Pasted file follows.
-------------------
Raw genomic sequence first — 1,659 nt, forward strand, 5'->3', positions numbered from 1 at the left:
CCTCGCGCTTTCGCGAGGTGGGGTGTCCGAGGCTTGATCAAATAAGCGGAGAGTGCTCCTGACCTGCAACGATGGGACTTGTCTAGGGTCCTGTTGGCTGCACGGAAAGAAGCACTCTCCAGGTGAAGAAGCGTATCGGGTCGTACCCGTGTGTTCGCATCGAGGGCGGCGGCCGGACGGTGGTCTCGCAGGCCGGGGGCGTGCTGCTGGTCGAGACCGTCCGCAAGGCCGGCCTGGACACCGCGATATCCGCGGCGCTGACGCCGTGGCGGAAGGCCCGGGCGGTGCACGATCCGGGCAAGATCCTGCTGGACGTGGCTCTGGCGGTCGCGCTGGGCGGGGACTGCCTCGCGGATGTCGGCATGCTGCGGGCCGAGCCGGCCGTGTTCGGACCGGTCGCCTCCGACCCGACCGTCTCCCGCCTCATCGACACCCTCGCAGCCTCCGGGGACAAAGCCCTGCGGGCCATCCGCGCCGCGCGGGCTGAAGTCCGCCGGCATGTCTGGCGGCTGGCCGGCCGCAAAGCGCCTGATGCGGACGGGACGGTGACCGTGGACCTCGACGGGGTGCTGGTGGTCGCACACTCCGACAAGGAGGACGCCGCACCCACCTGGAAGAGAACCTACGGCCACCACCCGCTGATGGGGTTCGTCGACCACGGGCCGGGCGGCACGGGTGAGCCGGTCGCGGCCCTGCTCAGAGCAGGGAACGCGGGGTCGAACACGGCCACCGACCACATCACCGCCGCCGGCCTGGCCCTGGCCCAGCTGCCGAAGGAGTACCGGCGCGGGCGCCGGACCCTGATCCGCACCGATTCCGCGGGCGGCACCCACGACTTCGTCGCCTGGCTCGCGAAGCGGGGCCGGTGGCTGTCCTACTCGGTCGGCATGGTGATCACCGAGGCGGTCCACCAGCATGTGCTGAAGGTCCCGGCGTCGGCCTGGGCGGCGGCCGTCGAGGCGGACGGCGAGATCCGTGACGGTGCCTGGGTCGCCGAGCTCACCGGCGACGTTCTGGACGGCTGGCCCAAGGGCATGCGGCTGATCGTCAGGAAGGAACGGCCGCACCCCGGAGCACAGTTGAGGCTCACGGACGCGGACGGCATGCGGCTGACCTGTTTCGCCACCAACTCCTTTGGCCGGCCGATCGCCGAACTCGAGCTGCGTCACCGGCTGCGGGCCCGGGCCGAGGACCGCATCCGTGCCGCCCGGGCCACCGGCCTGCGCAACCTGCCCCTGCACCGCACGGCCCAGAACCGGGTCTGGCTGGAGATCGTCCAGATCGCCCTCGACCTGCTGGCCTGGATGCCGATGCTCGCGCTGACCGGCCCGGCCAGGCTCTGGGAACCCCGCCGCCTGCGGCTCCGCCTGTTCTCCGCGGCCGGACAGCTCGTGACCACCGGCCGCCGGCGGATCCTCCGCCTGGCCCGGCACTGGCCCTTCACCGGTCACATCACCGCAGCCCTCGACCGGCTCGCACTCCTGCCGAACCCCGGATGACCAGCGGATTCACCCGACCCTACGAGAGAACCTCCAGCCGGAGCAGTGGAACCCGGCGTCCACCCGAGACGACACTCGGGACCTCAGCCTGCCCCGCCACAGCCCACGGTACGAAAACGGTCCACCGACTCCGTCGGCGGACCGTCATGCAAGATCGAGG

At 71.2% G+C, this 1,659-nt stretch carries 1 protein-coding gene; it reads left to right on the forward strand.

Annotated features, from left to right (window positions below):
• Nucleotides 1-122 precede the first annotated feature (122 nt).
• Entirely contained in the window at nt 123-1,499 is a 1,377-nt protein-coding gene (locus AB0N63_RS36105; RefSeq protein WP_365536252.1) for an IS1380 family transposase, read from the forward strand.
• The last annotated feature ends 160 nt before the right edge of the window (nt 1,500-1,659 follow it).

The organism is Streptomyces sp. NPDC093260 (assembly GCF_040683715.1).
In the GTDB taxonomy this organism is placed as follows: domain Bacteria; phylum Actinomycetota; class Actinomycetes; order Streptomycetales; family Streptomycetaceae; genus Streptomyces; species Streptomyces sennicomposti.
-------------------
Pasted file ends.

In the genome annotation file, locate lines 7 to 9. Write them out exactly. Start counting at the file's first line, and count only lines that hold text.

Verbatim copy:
• The last annotated feature ends 160 nt before the right edge of the window (nt 1,500-1,659 follow it).

The organism is Streptomyces sp. NPDC093260 (assembly GCF_040683715.1).
In the GTDB taxonomy this organism is placed as follows: domain Bacteria; phylum Actinomycetota; class Actinomycetes; order Streptomycetales; family Streptomycetaceae; genus Streptomyces; species Streptomyces sennicomposti.